The State of Manziel
So the long awaited pro day workout for Johnny Manziel will be held Thursday at 11 a.m. in College Station, on the Texas A&M campus. It will be a scripted 50- to 60-pass workout designed and run by Manziel’s personal quarterback coach, George Whitfield. Manziel will have four familiar receivers: college mates Mike Evans (himself a likely first-round pick), Travis Labhart, Ben Malena and Derel Walker. Because of the wide disparity of opinions around the NFL (including those among opinion-swayers in the media) about Manziel, this is probably the single most important workout any player will have before the May draft.
Manziel returned to Texas on Thursday. He’ll gather with Whitfield and the receivers and go through two or three dry runs of the script between now and late Wednesday, so when Thursday comes Manziel will know exactly what’s coming—as if he doesn’t already.
“It’s going to come down a cold, isolated execution of a workout the NFL wants to see,” said Whitfield.
Whitfield’s goal for Manziel’s pro day is to have him take a snap from center and drop back as though he’s been doing it for years, even though he was mostly a shotgun quarterback for his seven high school and college seasons. Usually, a workout shows NFL scouts and coaches what a player is going to have to do in the NFL, but it isn’t always that way.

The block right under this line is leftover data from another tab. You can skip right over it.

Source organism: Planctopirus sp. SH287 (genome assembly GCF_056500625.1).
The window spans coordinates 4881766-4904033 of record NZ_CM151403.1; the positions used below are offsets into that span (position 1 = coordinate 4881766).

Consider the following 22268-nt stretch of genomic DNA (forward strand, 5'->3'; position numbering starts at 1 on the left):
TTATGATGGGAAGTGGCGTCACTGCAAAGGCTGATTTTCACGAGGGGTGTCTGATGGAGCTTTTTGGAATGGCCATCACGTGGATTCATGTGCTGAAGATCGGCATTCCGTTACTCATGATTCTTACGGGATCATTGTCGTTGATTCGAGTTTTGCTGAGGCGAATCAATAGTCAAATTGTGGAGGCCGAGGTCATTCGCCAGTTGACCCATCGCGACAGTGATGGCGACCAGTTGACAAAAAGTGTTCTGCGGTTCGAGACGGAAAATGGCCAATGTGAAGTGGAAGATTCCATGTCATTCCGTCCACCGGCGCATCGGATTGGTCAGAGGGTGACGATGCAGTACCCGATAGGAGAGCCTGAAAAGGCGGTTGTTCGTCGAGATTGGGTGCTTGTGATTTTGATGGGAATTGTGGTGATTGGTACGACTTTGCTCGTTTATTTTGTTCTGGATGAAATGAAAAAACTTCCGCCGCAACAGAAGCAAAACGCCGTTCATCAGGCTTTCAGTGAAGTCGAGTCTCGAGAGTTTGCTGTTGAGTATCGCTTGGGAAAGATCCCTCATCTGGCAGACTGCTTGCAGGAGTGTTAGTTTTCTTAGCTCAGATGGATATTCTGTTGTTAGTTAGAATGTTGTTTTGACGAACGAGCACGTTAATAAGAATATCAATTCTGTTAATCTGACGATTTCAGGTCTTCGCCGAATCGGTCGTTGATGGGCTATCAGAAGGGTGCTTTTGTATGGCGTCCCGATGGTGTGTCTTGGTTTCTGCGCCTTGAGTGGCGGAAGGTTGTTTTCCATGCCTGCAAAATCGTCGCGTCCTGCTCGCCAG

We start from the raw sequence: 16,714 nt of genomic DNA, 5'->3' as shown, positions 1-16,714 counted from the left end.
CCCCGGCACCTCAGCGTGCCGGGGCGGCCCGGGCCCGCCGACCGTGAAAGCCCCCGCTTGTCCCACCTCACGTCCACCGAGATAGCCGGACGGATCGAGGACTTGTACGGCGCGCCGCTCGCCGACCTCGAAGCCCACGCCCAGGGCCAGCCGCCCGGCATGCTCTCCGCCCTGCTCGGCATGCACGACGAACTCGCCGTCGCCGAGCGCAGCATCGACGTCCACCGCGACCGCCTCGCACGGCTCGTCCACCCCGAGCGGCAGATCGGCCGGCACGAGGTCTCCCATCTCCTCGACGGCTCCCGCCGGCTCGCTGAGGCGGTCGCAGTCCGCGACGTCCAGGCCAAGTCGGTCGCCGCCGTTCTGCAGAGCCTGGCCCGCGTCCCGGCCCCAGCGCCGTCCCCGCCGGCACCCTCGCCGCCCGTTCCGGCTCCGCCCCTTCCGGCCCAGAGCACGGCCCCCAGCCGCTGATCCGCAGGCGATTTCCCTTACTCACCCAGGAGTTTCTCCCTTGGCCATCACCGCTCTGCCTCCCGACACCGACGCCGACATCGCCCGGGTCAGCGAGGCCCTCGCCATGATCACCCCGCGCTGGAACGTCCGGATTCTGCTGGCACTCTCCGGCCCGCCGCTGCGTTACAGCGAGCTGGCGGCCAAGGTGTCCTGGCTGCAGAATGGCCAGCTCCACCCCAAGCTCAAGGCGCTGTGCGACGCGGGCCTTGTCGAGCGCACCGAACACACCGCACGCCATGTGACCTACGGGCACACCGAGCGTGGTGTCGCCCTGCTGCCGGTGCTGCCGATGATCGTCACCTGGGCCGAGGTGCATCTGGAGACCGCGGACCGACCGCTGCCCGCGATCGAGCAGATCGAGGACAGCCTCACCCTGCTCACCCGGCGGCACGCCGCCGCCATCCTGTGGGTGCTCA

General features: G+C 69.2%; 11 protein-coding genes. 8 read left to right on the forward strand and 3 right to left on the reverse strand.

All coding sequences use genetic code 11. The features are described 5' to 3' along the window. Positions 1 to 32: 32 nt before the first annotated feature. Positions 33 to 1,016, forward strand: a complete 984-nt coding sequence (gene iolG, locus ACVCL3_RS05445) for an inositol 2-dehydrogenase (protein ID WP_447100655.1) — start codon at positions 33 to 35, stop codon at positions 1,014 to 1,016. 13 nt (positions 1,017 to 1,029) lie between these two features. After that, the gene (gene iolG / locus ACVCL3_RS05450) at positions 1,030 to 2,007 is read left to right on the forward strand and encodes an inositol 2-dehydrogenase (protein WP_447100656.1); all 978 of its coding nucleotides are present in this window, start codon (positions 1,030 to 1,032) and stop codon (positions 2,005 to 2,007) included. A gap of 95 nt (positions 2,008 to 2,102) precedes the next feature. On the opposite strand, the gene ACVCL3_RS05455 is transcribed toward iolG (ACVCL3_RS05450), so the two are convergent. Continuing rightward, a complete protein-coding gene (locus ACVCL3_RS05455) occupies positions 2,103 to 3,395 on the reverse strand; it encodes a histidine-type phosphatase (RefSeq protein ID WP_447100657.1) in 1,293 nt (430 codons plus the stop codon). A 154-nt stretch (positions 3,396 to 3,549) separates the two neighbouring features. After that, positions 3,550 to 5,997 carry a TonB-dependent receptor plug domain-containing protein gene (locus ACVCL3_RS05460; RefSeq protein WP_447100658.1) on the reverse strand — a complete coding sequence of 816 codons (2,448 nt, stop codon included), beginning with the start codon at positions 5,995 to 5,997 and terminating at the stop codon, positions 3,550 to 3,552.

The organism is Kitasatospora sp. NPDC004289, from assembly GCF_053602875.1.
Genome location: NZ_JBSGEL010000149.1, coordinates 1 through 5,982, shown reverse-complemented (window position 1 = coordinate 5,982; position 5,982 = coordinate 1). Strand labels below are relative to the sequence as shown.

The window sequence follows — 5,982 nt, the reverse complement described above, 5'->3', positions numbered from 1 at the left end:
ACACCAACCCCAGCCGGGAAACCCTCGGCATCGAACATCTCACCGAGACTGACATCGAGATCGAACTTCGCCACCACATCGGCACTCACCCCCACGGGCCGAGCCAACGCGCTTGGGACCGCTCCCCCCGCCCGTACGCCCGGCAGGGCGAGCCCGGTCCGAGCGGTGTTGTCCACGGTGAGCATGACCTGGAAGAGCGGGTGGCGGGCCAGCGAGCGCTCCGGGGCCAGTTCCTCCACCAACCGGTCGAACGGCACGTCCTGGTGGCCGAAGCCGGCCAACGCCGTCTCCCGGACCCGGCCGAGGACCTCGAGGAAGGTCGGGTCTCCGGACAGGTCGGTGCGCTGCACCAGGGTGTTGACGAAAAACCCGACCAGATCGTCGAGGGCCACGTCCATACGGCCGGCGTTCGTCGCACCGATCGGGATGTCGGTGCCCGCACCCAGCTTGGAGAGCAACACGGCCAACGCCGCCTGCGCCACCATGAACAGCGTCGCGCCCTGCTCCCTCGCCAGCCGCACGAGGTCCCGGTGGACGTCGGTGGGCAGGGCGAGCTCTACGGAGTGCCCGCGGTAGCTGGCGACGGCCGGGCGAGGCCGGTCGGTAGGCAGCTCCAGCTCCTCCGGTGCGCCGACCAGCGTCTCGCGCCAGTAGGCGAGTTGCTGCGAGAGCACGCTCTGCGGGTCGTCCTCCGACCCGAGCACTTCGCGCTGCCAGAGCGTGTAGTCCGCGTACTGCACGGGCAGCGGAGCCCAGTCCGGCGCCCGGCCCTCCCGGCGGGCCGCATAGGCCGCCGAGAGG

Two years ago, Andrew Luck went to great pains to show teams at his pro day that he was more mobile than he was perceived to be. Similarly, Manziel will throw more than half of his attempts from the pocket, because anyone who’s watched tape of him understands how good he is at improvising and throwing on the run.
But no matter how good a day Manziel has on Thursday, with no defenders on the field, there still will be questions about his ability to operate in an NFL pocket until he proves himself against a pass rush. Most often in college, Manziel took off instead of taking a quick read of the defense and firing an accurate throw from the pocket when faced with pressure. “For better or worse,” said the NFL Network’s Mike Mayock on Friday, “what he needs to show the NFL, he can’t show in shorts and a T-shirt, and he won’t be able to show until training camp. I’m guessing the throws he needs to make from the pocket he’ll make on Thursday. People will want to see his arm strength and his accuracy from the pocket.”